Advertising as a pure market
After reading Fred Wilson’s post on “When is a market really a market?” I really started thinking about the future of advertising as more of a futures market. I completely agree with him in the sense that the current setup, although moving in the right direction, is still definitely lacking in the liquidity and transparency needed for a true “market.” It is really impossible to know how much someone like Microsoft is paying on each ad within their massive XBOX 360 campaign, nor is it impossible for anyone other than publishers to “invest,” (by invest, I mean placing ads pay per performance ads within their website) in this campaign. But after running my recent adwords arbitrage, I am starting to see how online advertising along with affiliate programs is moving us closer towards a true advertising market, or really a market where leads can be bought or sold. I believe that the future of advertising is really this, which is very similar to existing affiliates market:
Walmart wants buyers. So they list on a “leads exchange” that they are looking for buyers of say Product A, and they are willing to pay $10 per sale to anyone who gives them a lead for that sale, up until 1 million of product A’s being sold. They don’t care where the leads come from, or how so and so gets the leads to them, just that they’ll pay $10 for each sale. Anyone and everyone can see this, it’s completely transparent. So Company A knows that they have a lot of people coming into their shop/restaurant/website who would love Product A, but they don’t sell any products similar to it. So they make it known to their visitors/patrons/etc that Walmart is selling product A, and this is what it does, etc, head out and get it. Their cost to promote product A is only $3 per sale in opportunity cost(space, time, etc) or actual cost so they net $7 per lead and everyone is happy. It’s amazing because Walmart doesn’t have to worry about spending money on advertising, preparing the best marketing message, or figuring out how to target their target market. All of the risk is handed off to lead generators, who believe they know more about Product A’s customers, or have access to more of them than Walmart does and therefore can reach them in a more cost effective way. It also gives walmart a sense of the potential success of Product A by providing them a real time glimpse into the marketplace’s willingness to actively promote the product or not. And Walmart knows exactly their cost per goods sold ahead of them actually being sold! There would have to be active players in this market as well providing the liquidity and keeping the active transfer of commissions and lead generators open. I can’t really seem to wrap my head around where the money is made in the middle, and I know there are some holes in this. UPDATE: I’ve been thinking that the value in the middle could be created by middle advertisers. For example I run a website that talks all about Product A. So in addition to making the $10 per sale in my own promotions, I also am willing pay others for just qualified visitors. And I know that most people could get a say 5% conversion of traffic to buyers promoting product A, but I could get 15% conversion from customers. Therefore I’d be willing to pay people a certain amount just to drive traffic to my site/store/whatever because I know more people will buy from me, and they’re willing to send them my way because of the guaranteed return. But the key here is that “affiliate” programs can and will be moved off the net and into the real world. Companies will be able to effectively monetize friendly discussions (you should check out this), just as amazon has monetized book recommendations (blogs and affiliate links). I’ve been thinking a lot about this, and will continue to do so.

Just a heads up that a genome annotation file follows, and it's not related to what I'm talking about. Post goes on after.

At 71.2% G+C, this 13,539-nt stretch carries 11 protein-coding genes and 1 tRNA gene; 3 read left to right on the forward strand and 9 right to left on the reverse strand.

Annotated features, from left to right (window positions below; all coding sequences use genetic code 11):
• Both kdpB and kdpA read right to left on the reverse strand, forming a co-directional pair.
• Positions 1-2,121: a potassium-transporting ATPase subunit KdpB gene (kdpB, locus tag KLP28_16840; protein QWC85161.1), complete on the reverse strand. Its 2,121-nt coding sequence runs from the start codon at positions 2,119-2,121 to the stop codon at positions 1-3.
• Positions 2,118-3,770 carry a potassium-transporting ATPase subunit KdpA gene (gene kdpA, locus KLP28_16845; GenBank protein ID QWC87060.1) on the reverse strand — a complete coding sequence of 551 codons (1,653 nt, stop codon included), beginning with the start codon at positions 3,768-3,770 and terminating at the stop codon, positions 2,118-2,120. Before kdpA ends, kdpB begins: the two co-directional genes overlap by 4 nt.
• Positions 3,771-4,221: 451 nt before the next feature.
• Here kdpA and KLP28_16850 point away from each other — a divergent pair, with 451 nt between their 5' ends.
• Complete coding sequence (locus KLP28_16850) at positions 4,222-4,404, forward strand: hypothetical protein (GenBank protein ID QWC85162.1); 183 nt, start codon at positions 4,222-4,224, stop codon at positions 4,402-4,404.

Bottom line, big things are happening and I’m excited to see where they go.